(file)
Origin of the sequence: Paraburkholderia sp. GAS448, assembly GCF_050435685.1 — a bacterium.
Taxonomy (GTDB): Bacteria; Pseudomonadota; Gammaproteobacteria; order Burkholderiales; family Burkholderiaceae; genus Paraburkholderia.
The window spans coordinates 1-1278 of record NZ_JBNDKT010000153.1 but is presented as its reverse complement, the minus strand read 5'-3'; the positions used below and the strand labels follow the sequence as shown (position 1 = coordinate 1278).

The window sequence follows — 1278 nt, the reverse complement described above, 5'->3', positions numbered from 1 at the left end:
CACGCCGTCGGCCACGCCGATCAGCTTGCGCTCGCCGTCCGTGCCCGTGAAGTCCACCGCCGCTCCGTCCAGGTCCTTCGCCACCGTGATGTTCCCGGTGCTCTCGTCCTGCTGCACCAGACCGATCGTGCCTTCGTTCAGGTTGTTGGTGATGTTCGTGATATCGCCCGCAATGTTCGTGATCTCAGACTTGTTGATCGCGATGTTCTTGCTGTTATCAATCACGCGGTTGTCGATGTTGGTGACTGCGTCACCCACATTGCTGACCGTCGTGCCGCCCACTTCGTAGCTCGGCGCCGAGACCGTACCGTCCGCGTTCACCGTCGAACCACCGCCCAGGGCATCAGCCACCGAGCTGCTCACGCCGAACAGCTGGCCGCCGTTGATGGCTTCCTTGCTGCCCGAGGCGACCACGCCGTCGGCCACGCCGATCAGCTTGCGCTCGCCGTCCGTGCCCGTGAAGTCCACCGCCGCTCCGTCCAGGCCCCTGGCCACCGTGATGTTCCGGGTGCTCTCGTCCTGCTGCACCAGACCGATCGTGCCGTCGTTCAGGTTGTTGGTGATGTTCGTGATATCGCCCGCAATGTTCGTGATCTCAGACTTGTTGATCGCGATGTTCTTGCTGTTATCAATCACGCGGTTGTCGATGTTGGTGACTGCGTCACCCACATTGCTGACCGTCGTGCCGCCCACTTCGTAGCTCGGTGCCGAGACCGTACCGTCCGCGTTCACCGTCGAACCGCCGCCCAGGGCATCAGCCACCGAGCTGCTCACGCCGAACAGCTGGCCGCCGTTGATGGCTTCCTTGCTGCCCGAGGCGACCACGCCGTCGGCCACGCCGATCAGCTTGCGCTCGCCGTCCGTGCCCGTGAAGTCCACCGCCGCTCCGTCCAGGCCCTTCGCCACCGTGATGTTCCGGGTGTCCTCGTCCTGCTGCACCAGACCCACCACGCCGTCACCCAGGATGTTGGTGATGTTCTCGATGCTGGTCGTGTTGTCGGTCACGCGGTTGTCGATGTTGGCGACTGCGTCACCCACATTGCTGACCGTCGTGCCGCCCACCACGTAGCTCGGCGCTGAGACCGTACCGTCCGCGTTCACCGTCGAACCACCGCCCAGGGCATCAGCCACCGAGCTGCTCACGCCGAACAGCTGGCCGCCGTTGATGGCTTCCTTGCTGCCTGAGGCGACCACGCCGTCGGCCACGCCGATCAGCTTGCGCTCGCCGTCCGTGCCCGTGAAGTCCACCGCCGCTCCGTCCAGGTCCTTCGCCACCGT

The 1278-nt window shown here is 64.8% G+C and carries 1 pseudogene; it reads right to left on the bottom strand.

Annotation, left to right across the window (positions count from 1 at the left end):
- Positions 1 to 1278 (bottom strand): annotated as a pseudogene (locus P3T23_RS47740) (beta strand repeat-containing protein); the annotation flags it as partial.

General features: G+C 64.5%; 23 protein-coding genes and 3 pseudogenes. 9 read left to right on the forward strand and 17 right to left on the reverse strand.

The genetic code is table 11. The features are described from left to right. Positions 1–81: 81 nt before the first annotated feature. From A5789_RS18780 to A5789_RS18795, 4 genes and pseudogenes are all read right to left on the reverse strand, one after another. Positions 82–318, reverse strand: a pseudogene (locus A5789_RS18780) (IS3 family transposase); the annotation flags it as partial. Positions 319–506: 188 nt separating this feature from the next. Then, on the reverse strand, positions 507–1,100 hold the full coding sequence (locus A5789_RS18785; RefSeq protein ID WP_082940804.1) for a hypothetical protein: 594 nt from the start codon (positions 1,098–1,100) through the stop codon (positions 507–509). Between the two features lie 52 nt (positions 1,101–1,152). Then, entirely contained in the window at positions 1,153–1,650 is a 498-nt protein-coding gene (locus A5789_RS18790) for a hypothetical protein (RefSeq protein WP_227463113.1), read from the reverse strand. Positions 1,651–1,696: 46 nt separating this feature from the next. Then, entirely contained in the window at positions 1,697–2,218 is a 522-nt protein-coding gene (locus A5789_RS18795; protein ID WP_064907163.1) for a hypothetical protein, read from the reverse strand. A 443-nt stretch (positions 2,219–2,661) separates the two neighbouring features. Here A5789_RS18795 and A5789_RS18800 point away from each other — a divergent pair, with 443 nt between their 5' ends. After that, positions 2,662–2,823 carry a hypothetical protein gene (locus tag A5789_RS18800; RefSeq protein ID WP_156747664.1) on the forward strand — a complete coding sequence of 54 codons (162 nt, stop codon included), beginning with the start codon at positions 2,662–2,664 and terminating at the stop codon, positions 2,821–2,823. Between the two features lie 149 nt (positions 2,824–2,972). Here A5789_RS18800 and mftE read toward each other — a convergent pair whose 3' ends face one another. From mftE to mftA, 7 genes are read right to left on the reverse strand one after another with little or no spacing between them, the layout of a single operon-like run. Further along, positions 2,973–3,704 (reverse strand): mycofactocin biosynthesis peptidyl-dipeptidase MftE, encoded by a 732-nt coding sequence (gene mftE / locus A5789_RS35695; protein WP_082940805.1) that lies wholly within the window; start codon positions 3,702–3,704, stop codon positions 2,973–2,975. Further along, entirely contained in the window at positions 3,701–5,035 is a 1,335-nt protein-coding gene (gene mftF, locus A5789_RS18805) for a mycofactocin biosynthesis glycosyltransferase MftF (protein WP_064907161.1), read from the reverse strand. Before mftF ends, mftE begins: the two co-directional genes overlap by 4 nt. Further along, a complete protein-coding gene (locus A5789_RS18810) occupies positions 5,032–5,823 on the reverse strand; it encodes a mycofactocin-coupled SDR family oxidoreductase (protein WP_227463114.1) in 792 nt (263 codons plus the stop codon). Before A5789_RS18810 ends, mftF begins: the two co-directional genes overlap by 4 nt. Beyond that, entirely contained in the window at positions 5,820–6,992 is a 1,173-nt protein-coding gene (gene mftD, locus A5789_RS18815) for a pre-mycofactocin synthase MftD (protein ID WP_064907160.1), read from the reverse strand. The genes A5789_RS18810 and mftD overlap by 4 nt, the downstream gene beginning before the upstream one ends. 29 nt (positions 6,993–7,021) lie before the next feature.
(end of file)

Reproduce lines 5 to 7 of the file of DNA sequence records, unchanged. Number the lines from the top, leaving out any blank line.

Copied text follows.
CACGCCGTCGGCCACGCCGATCAGCTTGCGCTCGCCGTCCGTGCCCGTGAAGTCCACCGCCGCTCCGTCCAGGTCCTTCGCCACCGTGATGTTCCCGGTGCTCTCGTCCTGCTGCACCAGACCGATCGTGCCTTCGTTCAGGTTGTTGGTGATGTTCGTGATATCGCCCGCAATGTTCGTGATCTCAGACTTGTTGATCGCGATGTTCTTGCTGTTATCAATCACGCGGTTGTCGATGTTGGTGACTGCGTCACCCACATTGCTGACCGTCGTGCCGCCCACTTCGTAGCTCGGCGCCGAGACCGTACCGTCCGCGTTCACCGTCGAACCACCGCCCAGGGCATCAGCCACCGAGCTGCTCACGCCGAACAGCTGGCCGCCGTTGATGGCTTCCTTGCTGCCCGAGGCGACCACGCCGTCGGCCACGCCGATCAGCTTGCGCTCGCCGTCCGTGCCCGTGAAGTCCACCGCCGCTCCGTCCAGGCCCCTGGCCACCGTGATGTTCCGGGTGCTCTCGTCCTGCTGCACCAGACCGATCGTGCCGTCGTTCAGGTTGTTGGTGATGTTCGTGATATCGCCCGCAATGTTCGTGATCTCAGACTTGTTGATCGCGATGTTCTTGCTGTTATCAATCACGCGGTTGTCGATGTTGGTGACTGCGTCACCCACATTGCTGACCGTCGTGCCGCCCACTTCGTAGCTCGGTGCCGAGACCGTACCGTCCGCGTTCACCGTCGAACCGCCGCCCAGGGCATCAGCCACCGAGCTGCTCACGCCGAACAGCTGGCCGCCGTTGATGGCTTCCTTGCTGCCCGAGGCGACCACGCCGTCGGCCACGCCGATCAGCTTGCGCTCGCCGTCCGTGCCCGTGAAGTCCACCGCCGCTCCGTCCAGGCCCTTCGCCACCGTGATGTTCCGGGTGTCCTCGTCCTGCTGCACCAGACCCACCACGCCGTCACCCAGGATGTTGGTGATGTTCTCGATGCTGGTCGTGTTGTCGGTCACGCGGTTGTCGATGTTGGCGACTGCGTCACCCACATTGCTGACCGTCGTGCCGCCCACCACGTAGCTCGGCGCTGAGACCGTACCGTCCGCGTTCACCGTCGAACCACCGCCCAGGGCATCAGCCACCGAGCTGCTCACGCCGAACAGCTGGCCGCCGTTGATGGCTTCCTTGCTGCCTGAGGCGACCACGCCGTCGGCCACGCCGATCAGCTTGCGCTCGCCGTCCGTGCCCGTGAAGTCCACCGCCGCTCCGTCCAGGTCCTTCGCCACCGT

The 1278-nt window shown here is 64.8% G+C and carries 1 pseudogene; it reads right to left on the bottom strand.

Annotation, left to right across the window (positions count from 1 at the left end):